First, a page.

What goes through the minds of these people? Of these characters? What goes through anybody’s head when they come up to big emotional moments or crossroads in their life?

In one of his drafts he wrote at the top, “Be there.”

Be in the scene and experience it like that character.

Like drowning, would you really go in and save them? Is it reflex or is a decision? Your own life is jeopardy if you go in.

One of his characters is quite bright, his father been to jail, terrible relationship with his dad, he’s been in the army, he was a hero in the army, a helicopter went down, he saved people, but he also left someone in the helicopter. One person.

Yet, the character feels shame and readers root for him to change, everyone else thinks he is heroic.

“We are on his side, but he isn’t on his side.”

You want to root for him, shake him and make him realize. You want to change him, but he cannot escape that character truth about himself.

When you have a character that seems one way, he is hard, and then you see another side of him, that he is is sweet, empathetic side as well, you start to be surprised and love the character more.

We are all like this, we just need stories of understanding and the people of our lives are full of qualities that people either love or hate, that we root for or root against. Seeing the other side of the character adds more complexity. The more rounded, the more sides, the better.

Humans are complex.

You feel you are meeting the full person this way when you write this way and approach characters this way.

OPPONENTS AND VILLAINS

They need to be smart, clever. Have to be able to surprise you. Makes for more interesting reading. “I can’t or didn’t see that coming.” The more you humanize these characters, the better.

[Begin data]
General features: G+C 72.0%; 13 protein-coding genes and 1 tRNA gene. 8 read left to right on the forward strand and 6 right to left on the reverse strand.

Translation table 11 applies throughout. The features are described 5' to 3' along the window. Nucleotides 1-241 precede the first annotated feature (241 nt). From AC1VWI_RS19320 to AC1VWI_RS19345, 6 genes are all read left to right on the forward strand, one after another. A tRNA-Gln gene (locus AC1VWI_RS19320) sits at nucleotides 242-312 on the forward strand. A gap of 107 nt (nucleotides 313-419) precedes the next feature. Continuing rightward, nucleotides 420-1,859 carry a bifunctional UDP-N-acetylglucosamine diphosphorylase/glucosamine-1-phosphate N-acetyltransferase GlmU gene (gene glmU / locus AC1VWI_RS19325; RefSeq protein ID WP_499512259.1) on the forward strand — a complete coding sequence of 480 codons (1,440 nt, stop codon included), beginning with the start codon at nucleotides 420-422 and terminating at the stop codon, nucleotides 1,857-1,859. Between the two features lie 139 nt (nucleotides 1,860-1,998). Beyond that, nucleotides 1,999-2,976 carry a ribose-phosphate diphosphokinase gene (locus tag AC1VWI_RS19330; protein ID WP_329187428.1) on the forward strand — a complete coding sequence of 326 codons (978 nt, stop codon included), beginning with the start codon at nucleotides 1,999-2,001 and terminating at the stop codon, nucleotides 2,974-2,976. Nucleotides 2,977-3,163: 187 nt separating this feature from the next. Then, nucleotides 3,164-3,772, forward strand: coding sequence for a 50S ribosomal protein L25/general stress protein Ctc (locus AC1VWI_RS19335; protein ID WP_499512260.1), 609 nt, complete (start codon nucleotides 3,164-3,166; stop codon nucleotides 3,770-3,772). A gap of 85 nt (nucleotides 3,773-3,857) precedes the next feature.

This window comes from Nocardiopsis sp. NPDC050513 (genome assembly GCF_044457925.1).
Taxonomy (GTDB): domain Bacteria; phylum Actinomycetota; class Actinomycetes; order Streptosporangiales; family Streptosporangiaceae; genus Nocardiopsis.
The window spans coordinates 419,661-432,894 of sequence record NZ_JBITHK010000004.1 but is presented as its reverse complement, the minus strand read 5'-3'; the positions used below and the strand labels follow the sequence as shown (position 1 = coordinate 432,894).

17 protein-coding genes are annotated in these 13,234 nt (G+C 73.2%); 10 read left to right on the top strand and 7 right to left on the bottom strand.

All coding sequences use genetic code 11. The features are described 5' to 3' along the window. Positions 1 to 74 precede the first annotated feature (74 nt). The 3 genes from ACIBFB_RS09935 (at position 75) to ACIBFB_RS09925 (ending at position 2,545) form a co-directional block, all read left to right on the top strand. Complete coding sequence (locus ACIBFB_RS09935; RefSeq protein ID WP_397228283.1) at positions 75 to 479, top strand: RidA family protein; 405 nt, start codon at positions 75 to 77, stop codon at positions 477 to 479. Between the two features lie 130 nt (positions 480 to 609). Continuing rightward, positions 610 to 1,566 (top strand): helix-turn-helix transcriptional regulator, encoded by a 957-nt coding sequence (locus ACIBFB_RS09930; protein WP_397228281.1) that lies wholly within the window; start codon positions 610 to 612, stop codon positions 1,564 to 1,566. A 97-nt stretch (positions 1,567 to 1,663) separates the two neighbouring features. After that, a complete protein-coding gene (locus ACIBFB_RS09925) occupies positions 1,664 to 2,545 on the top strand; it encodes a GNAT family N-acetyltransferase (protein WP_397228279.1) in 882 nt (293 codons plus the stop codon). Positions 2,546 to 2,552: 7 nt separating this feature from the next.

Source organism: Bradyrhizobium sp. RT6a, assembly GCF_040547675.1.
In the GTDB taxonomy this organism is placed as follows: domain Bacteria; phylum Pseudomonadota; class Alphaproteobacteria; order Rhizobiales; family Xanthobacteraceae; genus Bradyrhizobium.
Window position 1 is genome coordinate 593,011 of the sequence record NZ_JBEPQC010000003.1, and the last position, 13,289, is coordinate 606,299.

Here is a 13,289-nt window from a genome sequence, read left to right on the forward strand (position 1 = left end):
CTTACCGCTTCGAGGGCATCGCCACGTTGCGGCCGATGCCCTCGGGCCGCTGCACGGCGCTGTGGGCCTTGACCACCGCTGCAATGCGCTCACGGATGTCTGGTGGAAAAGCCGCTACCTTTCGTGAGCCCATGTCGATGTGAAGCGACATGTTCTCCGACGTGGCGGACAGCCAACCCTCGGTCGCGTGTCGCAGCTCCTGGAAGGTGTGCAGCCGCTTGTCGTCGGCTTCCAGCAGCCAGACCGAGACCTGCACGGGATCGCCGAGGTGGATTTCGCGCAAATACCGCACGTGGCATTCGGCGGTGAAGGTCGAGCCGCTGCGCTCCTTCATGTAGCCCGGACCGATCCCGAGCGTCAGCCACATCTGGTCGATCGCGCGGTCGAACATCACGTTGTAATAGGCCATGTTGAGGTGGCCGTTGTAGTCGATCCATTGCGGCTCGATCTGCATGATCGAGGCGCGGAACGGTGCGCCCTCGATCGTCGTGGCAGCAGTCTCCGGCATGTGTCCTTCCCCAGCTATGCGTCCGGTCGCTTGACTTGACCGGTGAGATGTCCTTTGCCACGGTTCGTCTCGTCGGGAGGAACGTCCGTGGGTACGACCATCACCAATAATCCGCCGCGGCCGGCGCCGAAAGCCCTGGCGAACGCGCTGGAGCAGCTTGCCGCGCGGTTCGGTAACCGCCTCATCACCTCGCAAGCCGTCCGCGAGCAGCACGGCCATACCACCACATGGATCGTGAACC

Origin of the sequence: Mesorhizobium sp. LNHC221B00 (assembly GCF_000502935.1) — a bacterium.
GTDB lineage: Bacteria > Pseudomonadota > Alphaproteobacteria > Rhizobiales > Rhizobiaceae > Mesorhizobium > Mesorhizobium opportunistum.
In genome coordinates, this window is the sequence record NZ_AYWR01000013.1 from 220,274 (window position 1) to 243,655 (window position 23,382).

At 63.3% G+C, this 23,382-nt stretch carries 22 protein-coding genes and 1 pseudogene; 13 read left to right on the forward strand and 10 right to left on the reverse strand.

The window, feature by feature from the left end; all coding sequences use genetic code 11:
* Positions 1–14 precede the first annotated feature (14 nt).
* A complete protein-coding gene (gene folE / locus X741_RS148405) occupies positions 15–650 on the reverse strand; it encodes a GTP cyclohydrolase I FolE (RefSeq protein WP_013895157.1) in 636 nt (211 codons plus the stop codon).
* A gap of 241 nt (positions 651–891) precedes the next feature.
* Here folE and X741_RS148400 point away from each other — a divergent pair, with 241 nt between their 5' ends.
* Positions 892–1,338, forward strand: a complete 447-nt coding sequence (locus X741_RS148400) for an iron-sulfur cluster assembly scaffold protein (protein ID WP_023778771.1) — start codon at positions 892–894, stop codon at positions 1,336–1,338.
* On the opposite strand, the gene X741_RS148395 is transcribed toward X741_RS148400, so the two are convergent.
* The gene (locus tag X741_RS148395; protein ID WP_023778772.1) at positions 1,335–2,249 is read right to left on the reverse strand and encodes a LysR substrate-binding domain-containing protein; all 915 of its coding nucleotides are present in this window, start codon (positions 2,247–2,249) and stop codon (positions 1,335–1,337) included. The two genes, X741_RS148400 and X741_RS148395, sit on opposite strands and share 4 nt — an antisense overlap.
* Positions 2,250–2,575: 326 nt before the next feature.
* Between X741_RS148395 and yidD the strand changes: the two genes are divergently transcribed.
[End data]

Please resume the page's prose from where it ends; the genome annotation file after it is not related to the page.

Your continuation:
Game of Thrones is a great example. Your favorite characters in the first few chapters get their head lopped off by cunning villains, and after your favorite characters get murdered, and it floors us.

We must read on.

Readers are peculiar.

They root for some characters to die or be hurt or get #turnt up.

But a lot of times you get non-complex, not interesting characters and you just want to put the book down immediately.

THE BACKGROUND LIVES OF CHARACTERS

The lives, the pets, the kids are very important. He gets actual threats from readers that he can’t kill off certain cats, dogs, of characters, etc. They get attached to the animals.

Readers are going to find out more about your character than they will about their own partners, friends, bosses, and it’s a very intimate relationship. Remember that when you write.

That’s one of the reasons people love novels.

I mean, you can’t let them forget the characters.

Think about your favorite fictional characters, heroes, and villains, what qualities do they have?

James Patterson’s on writing character examples:

  • Humbert Humbert (Lolita) — Distinguished, self-loathing, lustful, predatory, desperate
  • Harry Potter (Harry Potter Series) — Orphan, modest, loyal to the end, brave, irritable
  • Hannibal Lecter (Silence Of The Lambs) — Monstrous, brilliant forensic psychiatrist, serial killer, refined gentleman, lack of conscience
  • Willy Wonka (Charlie And The Chocolate Factory) — Dreamer Mischievous, mad scientist, eccentric, benevolent
  • Jo March (Little Women) — Independent, tomboy-ish, blunt, opinionated, passionate
  • With your list of characters and their attributes, choose your favorite trait in each. Are there any similarities between the characters? Write a few sentences explaining what traits make each protagonist/villain so memorable.

JAMES PATTERSON WRITING ASSIGNMENTS

James explains: “With respect to characters, you want things that really dig deep and say a lot very very quickly, to get us interested in the person.”

With that in mind, write a list of 20 traits for a new character, then discard 17 traits.

Do the remaining traits still make for a compelling character?

Write the opening line for your novel. Rewrite it. Make it interesting. Compelling. Revise it again. Make it better. More succinct.

Read more James Patterson New MasterClass Notes by Trevor Huffman— by following me on this Medium.com thing.